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BACKGROUND: Little is known about factors that affect the risk of acquiring infection in children exposed to Mycobacterium tuberculosis. The effect of BCG vaccination has been difficult to ascertain because the tuberculin skin test (TST), until recently the only method for detecting M tuberculosis infection, does not reliably distinguish between tuberculosis infection and BCG vaccination. METHODS: We investigated risk factors for tuberculosis infection in 979 child household contacts of 414 adult index patients with sputum smear-positive pulmonary tuberculosis in Istanbul, Turkey. Children were aged up to 16 years (median 7, IQR 3-11) and 770 of 979 (79%) had a BCG scar. A T-cell-based enzyme-linked immunospot assay (ELISpot), which is not confounded by BCG vaccination, and TST were used to assess infection. Independent risk factors for infection were identified through multivariate analysis. FINDINGS: Amount of tuberculosis exposure within the household and age (a marker of tuberculosis exposure outside the household) were strongly associated with likelihood of infection as measured by both TST and ELISpot. ELISpot also identified absence of BCG scar as an independent risk factor for infection in tuberculosis-exposed children; BCG-vaccinated children had an odds ratio of 0.60 (95% CI 0.43-0.83, p=0.003) for tuberculosis infection, compared with unvaccinated children. INTERPRETATION: Contrary to the prevailing theory that BCG vaccination protects only against tuberculosis disease, our results suggest that the vaccine also protects against tuberculosis infection. This finding has important implications for our understanding of the biology of tuberculosis infection and development of improved tuberculosis vaccines.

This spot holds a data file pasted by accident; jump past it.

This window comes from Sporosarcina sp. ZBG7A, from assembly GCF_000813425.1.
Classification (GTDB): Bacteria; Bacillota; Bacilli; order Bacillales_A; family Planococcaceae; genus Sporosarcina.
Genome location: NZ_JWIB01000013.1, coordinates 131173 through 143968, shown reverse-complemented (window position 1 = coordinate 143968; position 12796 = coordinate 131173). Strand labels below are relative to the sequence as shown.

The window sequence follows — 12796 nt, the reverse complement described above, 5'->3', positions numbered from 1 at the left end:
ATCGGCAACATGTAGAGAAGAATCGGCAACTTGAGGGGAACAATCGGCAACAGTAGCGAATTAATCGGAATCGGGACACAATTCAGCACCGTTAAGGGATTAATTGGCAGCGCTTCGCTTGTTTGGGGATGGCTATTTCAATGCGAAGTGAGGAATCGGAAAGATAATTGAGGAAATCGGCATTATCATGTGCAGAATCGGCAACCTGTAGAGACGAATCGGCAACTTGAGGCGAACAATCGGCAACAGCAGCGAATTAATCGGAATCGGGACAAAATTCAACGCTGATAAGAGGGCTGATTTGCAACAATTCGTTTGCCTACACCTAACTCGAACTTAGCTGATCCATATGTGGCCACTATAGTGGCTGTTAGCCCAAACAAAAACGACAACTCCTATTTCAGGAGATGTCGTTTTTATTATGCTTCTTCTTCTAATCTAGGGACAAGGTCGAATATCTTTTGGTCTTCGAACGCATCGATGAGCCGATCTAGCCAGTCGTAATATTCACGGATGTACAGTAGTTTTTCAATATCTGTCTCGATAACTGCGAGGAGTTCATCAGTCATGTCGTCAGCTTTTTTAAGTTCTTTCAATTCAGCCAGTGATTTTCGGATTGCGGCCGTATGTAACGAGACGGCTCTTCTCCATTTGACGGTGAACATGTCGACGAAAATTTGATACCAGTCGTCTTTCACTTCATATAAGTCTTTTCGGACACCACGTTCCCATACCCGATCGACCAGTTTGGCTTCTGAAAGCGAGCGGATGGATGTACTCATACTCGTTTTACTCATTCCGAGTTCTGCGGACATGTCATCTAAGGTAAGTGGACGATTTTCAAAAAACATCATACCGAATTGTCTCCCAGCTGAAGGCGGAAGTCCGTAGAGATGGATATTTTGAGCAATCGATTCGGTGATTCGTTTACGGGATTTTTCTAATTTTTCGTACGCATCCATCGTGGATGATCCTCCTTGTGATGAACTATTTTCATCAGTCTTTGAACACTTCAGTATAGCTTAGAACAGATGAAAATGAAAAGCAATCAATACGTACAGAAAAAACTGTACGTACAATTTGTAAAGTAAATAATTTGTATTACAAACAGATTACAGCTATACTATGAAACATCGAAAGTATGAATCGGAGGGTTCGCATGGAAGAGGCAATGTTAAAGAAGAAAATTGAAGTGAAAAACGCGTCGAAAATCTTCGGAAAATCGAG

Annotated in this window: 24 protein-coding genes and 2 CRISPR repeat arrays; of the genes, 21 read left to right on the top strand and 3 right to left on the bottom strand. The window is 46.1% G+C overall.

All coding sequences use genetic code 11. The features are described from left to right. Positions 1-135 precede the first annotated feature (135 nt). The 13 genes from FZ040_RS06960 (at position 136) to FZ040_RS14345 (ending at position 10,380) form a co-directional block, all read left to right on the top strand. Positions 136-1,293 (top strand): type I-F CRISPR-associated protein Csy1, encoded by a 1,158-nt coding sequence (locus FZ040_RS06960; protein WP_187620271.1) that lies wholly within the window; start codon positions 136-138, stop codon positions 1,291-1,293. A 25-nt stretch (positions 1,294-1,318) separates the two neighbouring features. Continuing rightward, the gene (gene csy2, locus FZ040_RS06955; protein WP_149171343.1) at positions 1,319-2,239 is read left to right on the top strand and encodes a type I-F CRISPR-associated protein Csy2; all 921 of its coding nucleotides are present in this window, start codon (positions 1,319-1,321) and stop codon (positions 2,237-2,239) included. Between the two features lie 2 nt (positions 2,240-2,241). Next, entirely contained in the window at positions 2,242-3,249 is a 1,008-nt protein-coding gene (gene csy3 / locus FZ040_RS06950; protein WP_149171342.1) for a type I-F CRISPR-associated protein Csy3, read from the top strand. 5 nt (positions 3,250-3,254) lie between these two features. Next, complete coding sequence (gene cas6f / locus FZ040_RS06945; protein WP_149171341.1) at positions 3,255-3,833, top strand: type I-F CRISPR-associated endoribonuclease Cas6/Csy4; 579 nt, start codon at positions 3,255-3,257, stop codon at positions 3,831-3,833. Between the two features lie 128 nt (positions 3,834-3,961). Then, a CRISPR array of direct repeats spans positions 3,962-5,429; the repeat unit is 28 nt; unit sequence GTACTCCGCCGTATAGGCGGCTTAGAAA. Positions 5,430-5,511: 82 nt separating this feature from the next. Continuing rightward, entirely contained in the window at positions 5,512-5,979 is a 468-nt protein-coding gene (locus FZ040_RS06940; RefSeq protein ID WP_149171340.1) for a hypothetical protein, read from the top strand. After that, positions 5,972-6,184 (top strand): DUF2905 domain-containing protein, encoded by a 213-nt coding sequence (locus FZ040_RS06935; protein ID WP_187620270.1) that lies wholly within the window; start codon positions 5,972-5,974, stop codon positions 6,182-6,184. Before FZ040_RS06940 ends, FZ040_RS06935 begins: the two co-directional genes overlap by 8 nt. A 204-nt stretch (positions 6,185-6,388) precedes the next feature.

Original publication

DOI

10.1016/S0140-6736(05)67534-4

Type

Journal article

Journal

Lancet

Publication Date

22/10/2005

Volume

366

Pages

1443 - 1451

Keywords

Adolescent, Antitubercular Agents, BCG Vaccine, Child, Child, Preschool, Environmental Exposure, Female, Humans, Isoniazid, Logistic Models, Male, Prospective Studies, Risk Factors, Social Class, Sputum, Tuberculosis, Turkey